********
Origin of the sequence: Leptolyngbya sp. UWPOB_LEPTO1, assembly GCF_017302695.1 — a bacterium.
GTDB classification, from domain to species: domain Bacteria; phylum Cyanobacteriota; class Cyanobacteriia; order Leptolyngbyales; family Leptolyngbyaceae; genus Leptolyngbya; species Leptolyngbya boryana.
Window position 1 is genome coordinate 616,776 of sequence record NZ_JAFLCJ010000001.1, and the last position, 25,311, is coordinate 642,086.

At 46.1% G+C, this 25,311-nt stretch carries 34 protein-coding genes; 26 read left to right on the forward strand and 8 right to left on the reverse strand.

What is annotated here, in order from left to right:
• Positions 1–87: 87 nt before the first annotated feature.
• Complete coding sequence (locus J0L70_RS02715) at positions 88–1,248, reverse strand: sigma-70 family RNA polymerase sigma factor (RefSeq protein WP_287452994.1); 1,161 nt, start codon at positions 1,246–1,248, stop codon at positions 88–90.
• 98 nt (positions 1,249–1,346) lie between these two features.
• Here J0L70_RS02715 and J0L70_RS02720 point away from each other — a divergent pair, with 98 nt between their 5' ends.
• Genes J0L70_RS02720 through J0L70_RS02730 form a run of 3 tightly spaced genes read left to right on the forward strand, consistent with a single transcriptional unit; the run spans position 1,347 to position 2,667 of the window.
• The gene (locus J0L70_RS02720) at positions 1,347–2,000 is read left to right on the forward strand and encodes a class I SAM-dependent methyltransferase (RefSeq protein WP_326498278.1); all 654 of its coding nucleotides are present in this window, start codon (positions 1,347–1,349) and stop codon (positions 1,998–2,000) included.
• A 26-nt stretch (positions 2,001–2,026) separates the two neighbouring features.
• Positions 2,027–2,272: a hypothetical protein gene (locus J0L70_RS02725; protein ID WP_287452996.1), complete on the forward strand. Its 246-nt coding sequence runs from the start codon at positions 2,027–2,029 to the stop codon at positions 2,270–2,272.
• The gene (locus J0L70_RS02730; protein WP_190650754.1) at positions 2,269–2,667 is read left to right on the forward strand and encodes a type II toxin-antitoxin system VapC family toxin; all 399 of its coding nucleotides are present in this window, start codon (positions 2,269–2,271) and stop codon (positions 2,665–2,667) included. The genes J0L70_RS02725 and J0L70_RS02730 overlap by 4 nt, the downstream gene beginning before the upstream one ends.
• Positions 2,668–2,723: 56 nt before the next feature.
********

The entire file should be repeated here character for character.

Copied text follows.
Origin of the sequence: Leptolyngbya sp. UWPOB_LEPTO1, assembly GCF_017302695.1 — a bacterium.
GTDB classification, from domain to species: domain Bacteria; phylum Cyanobacteriota; class Cyanobacteriia; order Leptolyngbyales; family Leptolyngbyaceae; genus Leptolyngbya; species Leptolyngbya boryana.
Window position 1 is genome coordinate 616,776 of sequence record NZ_JAFLCJ010000001.1, and the last position, 25,311, is coordinate 642,086.

At 46.1% G+C, this 25,311-nt stretch carries 34 protein-coding genes; 26 read left to right on the forward strand and 8 right to left on the reverse strand.

What is annotated here, in order from left to right:
• Positions 1–87: 87 nt before the first annotated feature.
• Complete coding sequence (locus J0L70_RS02715) at positions 88–1,248, reverse strand: sigma-70 family RNA polymerase sigma factor (RefSeq protein WP_287452994.1); 1,161 nt, start codon at positions 1,246–1,248, stop codon at positions 88–90.
• 98 nt (positions 1,249–1,346) lie between these two features.
• Here J0L70_RS02715 and J0L70_RS02720 point away from each other — a divergent pair, with 98 nt between their 5' ends.
• Genes J0L70_RS02720 through J0L70_RS02730 form a run of 3 tightly spaced genes read left to right on the forward strand, consistent with a single transcriptional unit; the run spans position 1,347 to position 2,667 of the window.
• The gene (locus J0L70_RS02720) at positions 1,347–2,000 is read left to right on the forward strand and encodes a class I SAM-dependent methyltransferase (RefSeq protein WP_326498278.1); all 654 of its coding nucleotides are present in this window, start codon (positions 1,347–1,349) and stop codon (positions 1,998–2,000) included.
• A 26-nt stretch (positions 2,001–2,026) separates the two neighbouring features.
• Positions 2,027–2,272: a hypothetical protein gene (locus J0L70_RS02725; protein ID WP_287452996.1), complete on the forward strand. Its 246-nt coding sequence runs from the start codon at positions 2,027–2,029 to the stop codon at positions 2,270–2,272.
• The gene (locus J0L70_RS02730; protein WP_190650754.1) at positions 2,269–2,667 is read left to right on the forward strand and encodes a type II toxin-antitoxin system VapC family toxin; all 399 of its coding nucleotides are present in this window, start codon (positions 2,269–2,271) and stop codon (positions 2,665–2,667) included. The genes J0L70_RS02725 and J0L70_RS02730 overlap by 4 nt, the downstream gene beginning before the upstream one ends.
• Positions 2,668–2,723: 56 nt before the next feature.